There were a lot of contributors you might not be familiar with, younger players who suddenly showed up and made an impact. The Daily introduces you to some of those players, what they did and what it could mean for the future.
In the fourth quarter, up 38 points, Michigan went for it on fourth down.
The Wolverines’ latest scoring drive had been courtesy of third-string quarterback Joe Milton and fourth-string running back Hassan Haskins. Facing fourth-and-goal at the one-yard line with the game all but over, Michigan could’ve been forgiven for mailing it in and kicking the field goal. Instead, Milton ran a bootleg, scored a touchdown and mocked ripping open his shirt, a la Superman.
Ten months later, Kelly Bertoni still remembers the conversation.
The drum major for the Michigan marching band stood at the doors of Revelli Hall, the band’s rehearsal space, helping then-Director of Operations Maggie St. Clair bag up bananas and bagels and granola bars for their trip to Ohio State last Nov. 24. St. Clair, decked out in maize and blue, turned to Bertoni.
Neither of those things guarantee that Michigan will do the same this year. After all, the Wolverines looked much worse against Wisconsin on Saturday than they did in their previous early-season losses. But Michigan players still remember that they’ve rebounded before, and going forward, the only thing left to do is believe they can do it again.
The Wolverines came into Camp Randall Stadium on Saturday and got embarrassed, 35-14. The reason for that can be summed up many ways, but one stat was particularly telling: Michigan had 40 yards rushing, Wisconsin had 359.
MADISON — No matter who you asked, there was a phrase that reverberated through the Wisconsin press room Saturday afternoon.
“We just played Wisconsin football.”
There’s a very specific style the Badgers are known for. It’s physical, bruising football, with a stout running game, a steady stream of overpowering offensive linemen and a lockdown defense. Done right, every opponent slowly has the life sucked out of it. For years, they haven’t deviated, and there’s a reason: it works.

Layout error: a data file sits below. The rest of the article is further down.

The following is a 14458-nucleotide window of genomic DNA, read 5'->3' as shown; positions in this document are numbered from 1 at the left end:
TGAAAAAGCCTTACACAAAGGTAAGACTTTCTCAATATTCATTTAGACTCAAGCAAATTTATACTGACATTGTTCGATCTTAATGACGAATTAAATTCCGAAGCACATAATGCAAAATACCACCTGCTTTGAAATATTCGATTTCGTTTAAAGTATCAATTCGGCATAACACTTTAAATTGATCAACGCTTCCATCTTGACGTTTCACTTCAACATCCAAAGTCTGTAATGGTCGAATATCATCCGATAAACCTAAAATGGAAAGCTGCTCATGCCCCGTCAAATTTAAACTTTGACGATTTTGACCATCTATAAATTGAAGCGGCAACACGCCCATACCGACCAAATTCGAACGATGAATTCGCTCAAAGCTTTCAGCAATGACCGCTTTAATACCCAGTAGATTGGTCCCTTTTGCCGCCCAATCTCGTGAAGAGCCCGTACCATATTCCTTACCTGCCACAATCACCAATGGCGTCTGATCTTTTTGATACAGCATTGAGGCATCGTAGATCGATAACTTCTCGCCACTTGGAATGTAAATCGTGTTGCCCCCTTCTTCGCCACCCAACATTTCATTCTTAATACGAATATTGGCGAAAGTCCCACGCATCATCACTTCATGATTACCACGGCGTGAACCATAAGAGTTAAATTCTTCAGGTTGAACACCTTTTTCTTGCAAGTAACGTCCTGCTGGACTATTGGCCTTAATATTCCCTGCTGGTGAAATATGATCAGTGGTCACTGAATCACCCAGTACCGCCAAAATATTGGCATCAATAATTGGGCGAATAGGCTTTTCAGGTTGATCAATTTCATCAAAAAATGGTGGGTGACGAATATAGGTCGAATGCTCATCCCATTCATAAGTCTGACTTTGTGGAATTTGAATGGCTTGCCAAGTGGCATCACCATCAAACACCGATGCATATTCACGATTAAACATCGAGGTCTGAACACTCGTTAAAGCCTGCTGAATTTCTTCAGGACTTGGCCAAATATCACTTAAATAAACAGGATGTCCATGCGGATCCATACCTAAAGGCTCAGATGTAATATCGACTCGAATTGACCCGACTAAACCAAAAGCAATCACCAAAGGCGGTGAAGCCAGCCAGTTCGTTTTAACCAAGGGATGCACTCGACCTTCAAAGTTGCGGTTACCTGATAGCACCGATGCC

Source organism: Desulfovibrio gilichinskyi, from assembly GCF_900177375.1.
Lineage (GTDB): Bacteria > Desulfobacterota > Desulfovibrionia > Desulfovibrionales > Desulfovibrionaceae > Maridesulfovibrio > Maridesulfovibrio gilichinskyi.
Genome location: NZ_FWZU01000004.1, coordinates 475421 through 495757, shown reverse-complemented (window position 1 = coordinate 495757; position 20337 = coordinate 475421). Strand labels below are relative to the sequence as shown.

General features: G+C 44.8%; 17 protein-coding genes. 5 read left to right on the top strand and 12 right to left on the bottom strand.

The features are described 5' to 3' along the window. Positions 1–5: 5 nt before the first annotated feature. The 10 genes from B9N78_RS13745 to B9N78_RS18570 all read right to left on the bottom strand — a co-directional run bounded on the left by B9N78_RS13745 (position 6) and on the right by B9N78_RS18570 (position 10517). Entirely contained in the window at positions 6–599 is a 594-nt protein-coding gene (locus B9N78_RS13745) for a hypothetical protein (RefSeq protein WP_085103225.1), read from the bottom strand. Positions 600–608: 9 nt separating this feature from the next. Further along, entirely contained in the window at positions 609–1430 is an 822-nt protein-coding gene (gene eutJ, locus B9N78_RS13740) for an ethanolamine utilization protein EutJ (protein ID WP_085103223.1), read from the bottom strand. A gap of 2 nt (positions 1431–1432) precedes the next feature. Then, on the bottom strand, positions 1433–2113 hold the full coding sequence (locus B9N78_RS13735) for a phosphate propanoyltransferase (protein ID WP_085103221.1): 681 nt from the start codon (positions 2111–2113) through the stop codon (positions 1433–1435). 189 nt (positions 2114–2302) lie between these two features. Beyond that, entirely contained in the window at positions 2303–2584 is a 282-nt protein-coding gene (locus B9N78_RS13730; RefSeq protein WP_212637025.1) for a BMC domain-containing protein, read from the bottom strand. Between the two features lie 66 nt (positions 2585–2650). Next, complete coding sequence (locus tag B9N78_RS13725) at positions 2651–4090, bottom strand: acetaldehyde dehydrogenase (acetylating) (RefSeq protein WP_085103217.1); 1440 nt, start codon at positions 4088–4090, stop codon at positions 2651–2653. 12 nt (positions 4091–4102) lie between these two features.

But for the Michigan football team’s first two games this season, Bredeson took his normal spot on the line while Runyan sat and watched, out with an undisclosed injury. Instead, Bredeson played next to redshirt freshman tackle Ryan Hayes, who is talented but inexperienced and hadn’t developed the same level of trust with Bredeson. But Runyan is expected to be back this week, just in time for a marquee matchup with No. 13 Wisconsin.
“Jon and I played with each other now going on year two and he and I just know everything that the other’s gonna do, a telepathic sense of it just from being next to the guy for so long,” Bredeson said. “He’s got that experience level for a Big Ten road game that we're about to go into, so it’ll be nice getting Jon back. I’m excited for that.”
But perhaps the Wolverines have a built-in advantage in preparing for that. If you look at SP+, a comprehensive team evaluation stat, it’s actually Michigan’s defense holding the top spot. As senior guard Ben Bredeson put it, “it’s tough, and it’s tough going against our defense, too.” And the Wolverines have the advantage of knowing they’ll be the biggest challenge yet for the Badgers’ inexperienced quarterback Jack Coan.
The Monday after the Middle Tennessee game, Harbaugh gathered the team together and announced that Speight and junior offensive lineman Andrew Vastardis would receive scholarships. Speight had gotten into the game on special teams, making the moment even more special.